News from Assembly Minority Leader Brian M. Kolb
Assembly Office:
933 Legislative Office Building • Albany, NY 12248 • (518) 455-3751
District Offices:
607 West Washington Street • Suite 2 • Geneva, NY 14456 • (315) 781-2030
69 South Street • Auburn, NY 13021 • (315) 255-3045

For Release: IMMEDIATELY, January 21, 2011
Doug Finch (315) 781-2030
Now Playing: "Godzilla" Versus The Taxpayers
Legislative column from Assembly Minority Leader Brian M. Kolb (R,I,C-Canandaigua)

Year after year, increasing property taxes drive thousands of New York families out of their homes and out of our state. Our homeowners endure the nation's second-highest combined state and local tax burden and, as if that weren't bad enough, nine of the ten highest property taxed counties in America - as a percentage of median home value - are located right here in upstate. Clearly, rising property taxes are a bad problem that is getting worse.


School districts and local governments provide essential services to their communities, but are often forced to raise taxes because of one thing they cannot control: unfunded mandates from Albany. In case you are wondering what exactly an "unfunded mandate" is, you are not alone. Basically, the term unfunded mandate is "Albany-speak" for whenever state government mandates (i.e., forces) that local governments do something - expand a program, offer a new service - but does not provide any funding for them to do so. This perpetual passing of the buck from Albany onto cities, counties, towns, villages and school districts has forced many to raise local property taxes to make up the shortfall.


While a complete list of Albany mandates could easily fill several of my weekly columns, the "Godzilla" of all mandates is, without question, Medicaid. For readers old enough to remember the days of monster movies, the creature Godzilla was known as "King of the Monsters" (no offense to King Kong). That is why I refer to New York's Medicaid program as Godzilla, since it is "King of the Mandates."

Medicaid is a government program created in 1965 that helps provide health care coverage for low income and impoverished individuals. Not to be confused with Medicare - the federally administered health insurance program that helps senior citizens - Medicaid is a joint federal-state-local program that has regrettably developed into a real budget buster for New York.


Medicaid's costs in New York have skyrocketed over the past decade and become one of the largest cost-drivers for state and local government budgets.

Just how steep of a financial toll does Medicaid impose? Try this on for size: New York's Medicaid spending per enrollee is America's second highest - a whopping 73 percent above average - and Medicaid costs alone account for more than half of the entire county tax levy. If those facts left you unconvinced, check out these additional statistics regarding Medicaid costs, provided by the independent, non-partisan Empire Center for New York State Policy based on the most recent data:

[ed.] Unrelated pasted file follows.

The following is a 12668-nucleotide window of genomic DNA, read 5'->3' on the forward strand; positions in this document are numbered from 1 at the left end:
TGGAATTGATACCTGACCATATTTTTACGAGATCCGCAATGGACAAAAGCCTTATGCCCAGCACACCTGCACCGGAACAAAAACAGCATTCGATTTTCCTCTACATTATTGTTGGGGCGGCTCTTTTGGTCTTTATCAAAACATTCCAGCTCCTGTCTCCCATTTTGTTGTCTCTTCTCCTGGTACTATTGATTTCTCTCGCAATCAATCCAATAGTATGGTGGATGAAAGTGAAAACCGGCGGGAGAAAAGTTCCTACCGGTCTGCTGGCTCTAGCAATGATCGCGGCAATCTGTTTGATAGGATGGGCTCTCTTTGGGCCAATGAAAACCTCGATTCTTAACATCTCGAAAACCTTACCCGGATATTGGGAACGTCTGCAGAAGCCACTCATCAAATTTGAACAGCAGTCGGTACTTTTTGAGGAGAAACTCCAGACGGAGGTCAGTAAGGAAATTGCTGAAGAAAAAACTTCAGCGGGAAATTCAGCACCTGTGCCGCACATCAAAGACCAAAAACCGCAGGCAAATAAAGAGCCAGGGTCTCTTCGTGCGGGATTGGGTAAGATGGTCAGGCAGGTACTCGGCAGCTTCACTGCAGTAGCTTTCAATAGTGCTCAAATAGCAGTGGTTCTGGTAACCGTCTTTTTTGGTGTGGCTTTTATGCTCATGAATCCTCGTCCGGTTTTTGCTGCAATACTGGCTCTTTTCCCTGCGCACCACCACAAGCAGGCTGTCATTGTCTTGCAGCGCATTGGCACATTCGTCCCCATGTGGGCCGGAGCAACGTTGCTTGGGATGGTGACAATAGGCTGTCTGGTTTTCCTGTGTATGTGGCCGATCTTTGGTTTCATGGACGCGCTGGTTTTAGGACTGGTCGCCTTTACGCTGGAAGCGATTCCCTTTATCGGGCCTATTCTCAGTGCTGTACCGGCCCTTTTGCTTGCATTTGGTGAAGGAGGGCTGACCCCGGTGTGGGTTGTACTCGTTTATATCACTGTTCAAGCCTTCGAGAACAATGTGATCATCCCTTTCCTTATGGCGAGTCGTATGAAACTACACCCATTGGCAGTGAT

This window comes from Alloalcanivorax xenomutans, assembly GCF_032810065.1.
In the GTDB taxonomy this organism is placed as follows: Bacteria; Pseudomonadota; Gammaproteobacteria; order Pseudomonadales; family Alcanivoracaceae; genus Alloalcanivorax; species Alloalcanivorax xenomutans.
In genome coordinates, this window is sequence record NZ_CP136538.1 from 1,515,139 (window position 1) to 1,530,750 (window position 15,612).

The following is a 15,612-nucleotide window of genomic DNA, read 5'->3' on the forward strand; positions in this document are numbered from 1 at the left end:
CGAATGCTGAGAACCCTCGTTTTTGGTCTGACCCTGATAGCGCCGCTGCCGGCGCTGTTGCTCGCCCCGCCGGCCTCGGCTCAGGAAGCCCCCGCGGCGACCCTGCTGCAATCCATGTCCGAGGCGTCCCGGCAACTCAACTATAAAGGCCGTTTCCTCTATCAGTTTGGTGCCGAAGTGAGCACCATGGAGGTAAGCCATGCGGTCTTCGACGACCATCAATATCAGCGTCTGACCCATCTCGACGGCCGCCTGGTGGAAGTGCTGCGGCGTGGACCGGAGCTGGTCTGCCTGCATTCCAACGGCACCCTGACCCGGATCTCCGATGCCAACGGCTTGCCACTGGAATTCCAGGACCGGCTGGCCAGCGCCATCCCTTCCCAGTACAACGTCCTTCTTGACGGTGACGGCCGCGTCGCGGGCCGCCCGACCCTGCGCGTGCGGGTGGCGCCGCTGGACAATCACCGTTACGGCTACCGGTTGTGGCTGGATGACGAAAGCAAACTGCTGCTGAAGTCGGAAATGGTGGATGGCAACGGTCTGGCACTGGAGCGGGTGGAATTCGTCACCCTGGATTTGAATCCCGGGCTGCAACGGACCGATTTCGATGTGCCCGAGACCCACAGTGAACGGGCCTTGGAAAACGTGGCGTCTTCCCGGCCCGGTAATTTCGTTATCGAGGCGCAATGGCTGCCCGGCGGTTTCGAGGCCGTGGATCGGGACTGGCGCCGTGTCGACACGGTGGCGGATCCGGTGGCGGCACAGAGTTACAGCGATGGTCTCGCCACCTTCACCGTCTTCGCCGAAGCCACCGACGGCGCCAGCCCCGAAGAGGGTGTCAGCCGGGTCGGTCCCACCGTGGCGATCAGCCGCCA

I believe it's time Albany stopped talking about controlling mandates like Medicaid and actually did something to solve the problem. Yes, we need to reduce Medicaid's cost to the taxpayer, but we also need to restructure, reform and redesign the program. Merely saying "cut, cut, cut" will not solve Medicaid's long-term structural imbalances - and neither will nibbling around the edges of reform. We need to fundamentally transform this program, which is why I pushed for removing a state mandate from local governments so they could decide which optional Medicaid services to provide. If enacted, this reform would have provided an estimated $1 billion in cost savings for taxpayers.


I support Governor Cuomo making this issue a top priority, as he did during his recent State of the State Address. I was also pleased to recommend my colleague, Assemblyman Joe Giglio from Western New York, to serve on the newly formed "Medicaid Redesign Team." The Team has been charged with the responsibility of finding ways to save money within the Medicaid program for the upcoming 2011-12 State Budget and reverse years of overspending and waste that have occurred within the program. The Team will submit its first report with findings and recommendations to the Governor by March 1 for consideration as part of this year's budget process. I will be sure to share the Team's findings with you.

The announcement of the Medicaid Redesign Team was a good first step toward a much-needed - and long overdue - rightsizing of this budget-busting program that will help us tame the Medicaid monster. "Godzilla" - a.k.a., New York's Medicaid program - may be a fictional creature in the movies, but its financial impact on taxpayers and local governments has been all too real.

As always, constituents wishing to discuss this topic, or any other state-related matter should contact my district office at (315) 781-2030, or e-mail me at You can also follow me on Facebook and Twitter for the latest news and informational updates regarding state government and our Assembly Minority Conference.

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